Following Thursday’s announcement that Facebook is rebranding to Meta as part of its efforts to transform from a social media company to a metaverse company, The Drum catches up with Nicola Mendelsohn, who is leaving her post as vice-president of EMEA to become vice-president of Meta’s global business group. Mendelsohn spells out how advertising will fit into the metaverse, how the company is rebuilding trust amid recent scandals, and why commerce is positioned to become a more integral part of Meta’s business.
Obviously, the big news is Meta. Talk to us about where marketers and advertisers fit into the metaverse.
[We’re] setting out a very clear vision – a 10-year-plus vision – about where the future of the company is going and how we are going to be a part of building the metaverse and letting people connect. With all those things on the way, there’s a fantastic opportunity for different businesses to get involved and for advertisers to get involved, because no one company is going to own the metaverse. It’s going to be a collection of all different companies coming together – different businesses, different entrepreneurs, different startups coming together to create the next new computing platform.
I’m already seeing different advertisers getting involved in the early days of the metaverse, which is what we’re in today. I think about the things that brands are doing on augmented reality (AR) through Spark VR, at the Ray-Ban shop on Instagram… you can actually go in, you can see all the different Ray-Bans, and you can try them on and see which styles suit you. Brands like Charlotte Tilbury use different filters – [users] can try on the lipstick and different eyeshadows. These are some really early things that, from existing products, will start to evolve and build parts of the future of the metaverse.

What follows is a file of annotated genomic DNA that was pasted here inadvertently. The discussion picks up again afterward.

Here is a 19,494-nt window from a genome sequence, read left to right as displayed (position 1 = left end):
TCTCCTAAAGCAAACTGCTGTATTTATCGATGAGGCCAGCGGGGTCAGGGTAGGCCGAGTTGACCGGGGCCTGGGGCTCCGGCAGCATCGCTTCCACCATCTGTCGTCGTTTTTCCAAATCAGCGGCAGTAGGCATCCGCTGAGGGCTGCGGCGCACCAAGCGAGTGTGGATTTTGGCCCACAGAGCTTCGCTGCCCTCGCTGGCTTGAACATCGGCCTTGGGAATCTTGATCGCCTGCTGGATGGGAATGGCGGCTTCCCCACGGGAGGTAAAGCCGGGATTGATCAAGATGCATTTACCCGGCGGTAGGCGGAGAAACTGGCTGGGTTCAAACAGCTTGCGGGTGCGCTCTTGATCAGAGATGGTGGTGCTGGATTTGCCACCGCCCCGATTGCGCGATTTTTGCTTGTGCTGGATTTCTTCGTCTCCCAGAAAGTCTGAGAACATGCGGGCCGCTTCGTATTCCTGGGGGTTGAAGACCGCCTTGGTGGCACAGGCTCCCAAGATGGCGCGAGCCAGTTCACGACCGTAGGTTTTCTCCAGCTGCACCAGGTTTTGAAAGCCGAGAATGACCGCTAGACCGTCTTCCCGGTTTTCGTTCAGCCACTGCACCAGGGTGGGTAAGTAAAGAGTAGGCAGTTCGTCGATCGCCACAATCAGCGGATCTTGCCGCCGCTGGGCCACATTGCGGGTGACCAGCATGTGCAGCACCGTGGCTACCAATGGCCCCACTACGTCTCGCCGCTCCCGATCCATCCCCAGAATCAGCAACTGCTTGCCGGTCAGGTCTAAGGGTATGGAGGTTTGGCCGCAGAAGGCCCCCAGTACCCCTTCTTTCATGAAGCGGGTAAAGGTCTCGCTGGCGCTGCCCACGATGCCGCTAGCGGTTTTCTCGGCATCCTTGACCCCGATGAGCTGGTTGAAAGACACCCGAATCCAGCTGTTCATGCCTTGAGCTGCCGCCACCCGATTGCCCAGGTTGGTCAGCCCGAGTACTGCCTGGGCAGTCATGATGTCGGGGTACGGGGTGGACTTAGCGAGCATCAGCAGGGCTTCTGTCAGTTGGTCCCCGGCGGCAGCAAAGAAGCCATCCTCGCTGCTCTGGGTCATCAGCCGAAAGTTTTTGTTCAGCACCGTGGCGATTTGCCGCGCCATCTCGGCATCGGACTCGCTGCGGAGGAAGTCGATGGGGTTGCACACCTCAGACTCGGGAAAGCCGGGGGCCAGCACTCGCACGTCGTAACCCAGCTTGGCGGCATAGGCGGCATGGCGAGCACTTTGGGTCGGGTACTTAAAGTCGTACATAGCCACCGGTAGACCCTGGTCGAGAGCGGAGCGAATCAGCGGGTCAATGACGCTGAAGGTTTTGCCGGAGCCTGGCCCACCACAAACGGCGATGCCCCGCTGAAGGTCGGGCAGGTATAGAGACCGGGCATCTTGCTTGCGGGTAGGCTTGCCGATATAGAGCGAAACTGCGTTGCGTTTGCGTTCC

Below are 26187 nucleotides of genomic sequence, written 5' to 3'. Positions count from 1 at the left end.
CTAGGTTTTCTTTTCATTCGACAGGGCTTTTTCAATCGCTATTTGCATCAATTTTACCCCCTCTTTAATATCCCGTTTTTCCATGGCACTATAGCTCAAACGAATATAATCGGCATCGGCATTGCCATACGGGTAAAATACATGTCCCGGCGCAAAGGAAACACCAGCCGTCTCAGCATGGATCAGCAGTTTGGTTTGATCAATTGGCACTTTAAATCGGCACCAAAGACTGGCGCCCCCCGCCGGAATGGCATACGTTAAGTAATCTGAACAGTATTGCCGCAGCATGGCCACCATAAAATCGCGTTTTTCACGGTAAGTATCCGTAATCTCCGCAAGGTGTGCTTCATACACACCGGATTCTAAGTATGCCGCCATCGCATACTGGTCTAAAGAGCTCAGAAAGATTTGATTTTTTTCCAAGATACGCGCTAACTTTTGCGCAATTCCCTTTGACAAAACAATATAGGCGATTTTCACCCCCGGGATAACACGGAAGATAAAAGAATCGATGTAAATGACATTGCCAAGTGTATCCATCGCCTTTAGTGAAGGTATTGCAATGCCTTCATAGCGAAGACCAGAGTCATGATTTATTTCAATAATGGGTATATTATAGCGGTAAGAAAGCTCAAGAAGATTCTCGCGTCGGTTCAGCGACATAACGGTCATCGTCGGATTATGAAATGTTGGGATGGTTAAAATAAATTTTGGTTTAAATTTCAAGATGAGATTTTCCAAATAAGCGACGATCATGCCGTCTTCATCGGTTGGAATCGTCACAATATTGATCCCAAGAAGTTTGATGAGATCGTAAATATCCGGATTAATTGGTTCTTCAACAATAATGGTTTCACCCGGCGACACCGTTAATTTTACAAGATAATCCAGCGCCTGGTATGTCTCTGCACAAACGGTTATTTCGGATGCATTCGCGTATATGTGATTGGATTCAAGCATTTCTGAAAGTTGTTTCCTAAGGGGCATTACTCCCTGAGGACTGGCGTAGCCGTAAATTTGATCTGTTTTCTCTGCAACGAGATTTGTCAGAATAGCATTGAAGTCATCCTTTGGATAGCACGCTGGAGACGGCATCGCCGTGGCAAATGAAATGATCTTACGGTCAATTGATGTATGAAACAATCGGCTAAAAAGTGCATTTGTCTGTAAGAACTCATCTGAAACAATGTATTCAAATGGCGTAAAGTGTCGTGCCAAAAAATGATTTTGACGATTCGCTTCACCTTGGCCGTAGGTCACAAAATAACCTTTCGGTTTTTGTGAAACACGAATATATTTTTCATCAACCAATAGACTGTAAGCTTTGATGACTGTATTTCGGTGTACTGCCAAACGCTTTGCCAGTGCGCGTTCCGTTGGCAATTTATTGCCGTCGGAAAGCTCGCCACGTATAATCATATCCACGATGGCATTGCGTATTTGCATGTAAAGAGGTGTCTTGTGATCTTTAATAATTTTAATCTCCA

There’s been a fair amount of negative press around the brand lately, from the Wall Street Journal reports regarding Instagram’s effects on teen mental health to recent whistleblower accusations. But through it all, it seems the company’s earnings haven’t really taken a hit – performance is still looking good. During this time, how are you thinking about earning the trust of consumers as well as partners and, in particular, ensuring that advertisers feel comfortable spending their ad dollars with Meta?